-- Cassie – 19 years old PLWH for 6 years

Case 2 no one will miss me when i am gone
Case 2. No one will miss me when I am gone

  • Ayesha is 27 y o black female nursing assistant, tested HIV + in 1996.

  • Been in and out of care since then. Lost custody of her children.

  • At some point diagnosed with schizoaffective disorder and placed on medication. Never returned for follow up mental health care.

  • Comes to clinic with a cough, short of breath, fever 104, weight loss of 65 pounds. She is so weak the provider carries her to a chair.

  • She refuses hospital admission, relenting only when her mother appears to insist she go.

Case 2 no one will miss me when i am gone1
Case 2. No one will miss me when I am gone

  • The provider calls the ER to expect the patient.

  • Four hours later the provider learns the patient had pneumonia and left AMA with antibiotics.

  • You call the patient and ask why she left the ER and she is noncommittal.

Case 2 no one will miss me when i am gone2
Case 2. No one will miss me when I am gone

A. Ask the patient to come to your clinic ASAP.

B. Also attempt to contact Mom.

C. Try to set up social work and mental health support for the patient.

D. Try to identify other supports in the patient’s network.

E. All of the above

F. Other

  • What are your next steps (or some of them)?

Case 2 no one will miss me when i am gone3
Case 2. No one will miss me when I am gone

  • All of the above

    • This patient clearly needs prompt medical attention. The diagnosis of pneumonia raises the concern of rapid deterioration.

    • Additional insight and support will be needed to help her. She is clearly aware (as a nursing assistant) of the risk to her health of leaving the hospital so other forces are at work.

    • Mom and others may provide additional information that can help engage the patient in care.

    • Although the patient chose to leave care, the practice can continue to offer her the option of returning.

    • Ideally a multidisciplinary team is the best approach to identifying her range of needs.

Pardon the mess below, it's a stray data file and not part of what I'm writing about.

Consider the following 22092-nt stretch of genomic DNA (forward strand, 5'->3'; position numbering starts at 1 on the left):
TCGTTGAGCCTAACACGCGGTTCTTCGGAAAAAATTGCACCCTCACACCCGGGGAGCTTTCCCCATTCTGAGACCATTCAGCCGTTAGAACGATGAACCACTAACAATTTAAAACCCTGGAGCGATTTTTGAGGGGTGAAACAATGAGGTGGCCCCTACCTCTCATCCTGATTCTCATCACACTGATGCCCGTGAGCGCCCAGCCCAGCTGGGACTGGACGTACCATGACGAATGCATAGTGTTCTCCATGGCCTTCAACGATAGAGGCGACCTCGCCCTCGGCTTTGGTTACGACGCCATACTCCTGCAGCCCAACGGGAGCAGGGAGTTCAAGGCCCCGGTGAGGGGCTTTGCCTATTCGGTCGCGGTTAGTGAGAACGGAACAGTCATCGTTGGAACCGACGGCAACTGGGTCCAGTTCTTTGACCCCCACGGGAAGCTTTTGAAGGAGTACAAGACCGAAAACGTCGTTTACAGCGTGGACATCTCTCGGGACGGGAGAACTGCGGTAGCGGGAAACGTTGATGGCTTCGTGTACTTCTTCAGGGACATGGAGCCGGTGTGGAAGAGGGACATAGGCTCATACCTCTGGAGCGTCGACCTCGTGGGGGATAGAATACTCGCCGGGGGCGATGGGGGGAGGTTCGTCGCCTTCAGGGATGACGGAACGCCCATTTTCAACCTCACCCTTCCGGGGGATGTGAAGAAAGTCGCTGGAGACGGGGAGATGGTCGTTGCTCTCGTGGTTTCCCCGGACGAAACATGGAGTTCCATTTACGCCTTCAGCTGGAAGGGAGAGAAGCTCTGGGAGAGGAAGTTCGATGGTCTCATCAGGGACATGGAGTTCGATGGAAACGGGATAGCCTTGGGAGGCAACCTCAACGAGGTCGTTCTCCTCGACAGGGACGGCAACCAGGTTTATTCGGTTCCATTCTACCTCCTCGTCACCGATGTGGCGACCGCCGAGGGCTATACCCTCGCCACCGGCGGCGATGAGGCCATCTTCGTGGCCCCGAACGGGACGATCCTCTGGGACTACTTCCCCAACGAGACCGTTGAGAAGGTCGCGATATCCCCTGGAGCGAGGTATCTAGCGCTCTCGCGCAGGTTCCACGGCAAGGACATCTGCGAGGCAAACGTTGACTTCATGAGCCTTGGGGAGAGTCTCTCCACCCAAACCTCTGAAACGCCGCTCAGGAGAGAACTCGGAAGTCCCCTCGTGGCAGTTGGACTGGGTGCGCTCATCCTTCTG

Case 2 the plot thickens
Case 2. The Plot Thickens

  • She returns to the clinic and is clearly worse.

  • She is readmitted to the hospital and diagnosed with PCP.

  • While in the hospital you learn that her first child died of SIDs, and one of the twins she bore in a second pregnancy died of sickle cell anemia.

  • Her loss of custody came after a series of drug binges and charges after the death of the second child.

  • She is caught ‘tonguing’ medicine, and when confronted says: “No one will miss me when I’m gone.”

Case 2 the plot thickens1
Case 2. The Plot Thickens

  • What are your next steps (or some of them)?

    A. Contact the care team about an urgent psychiatry/pastoral care referral.

    B. Talk with the patient more about why she thinks she won’t be missed.

    C. Explore other supports

    D. Talk with her more about what HIV infection has meant to her

    E. All of the above

    F. Other

Case 2 the plot thickens2
Case 2. The Plot Thickens

A. Contact the care team about an urgent psychiatry/pastoral care referral.

B. Talk with the patient more about why she thinks she won’t be missed.

C. Explore other supports

D. Talk with her more about what HIV infection has meant to her

E. All of the above

F. Other

  • What are your next steps (or some of them)?

Answer all of the above
Answer: All of the above

  • This is not a fixed answer but these cases require a great deal of labor intensive intervention:

    • The patient has a strong faith base so that psychiatry alone may not be helpful, although her ideation and probable depression need to be addressed.

    • Recall that for women care engagement is closely tied to a relationship with a provider; allowing her time to tell you how she feels is key.

    • This is going to be a long and rough road. It will require a number of people. When the family meeting was called 47 people showed up and each was asked to do something different to help.

    • Learning what HIV infection means to her will be essential. This latest disruptive behavior came after she disclosed her status as I had suggested and she was rejected.

Engaging women in care
Engaging women in care

Establishing an environment that is woman centered and responsive (flexible hours, child care on site, multidisciplinary team).

Use of peer educators and peer navigators as paid and valuable members of the team.

Coordination between medical and social service support teams including assistance with health system navigation.1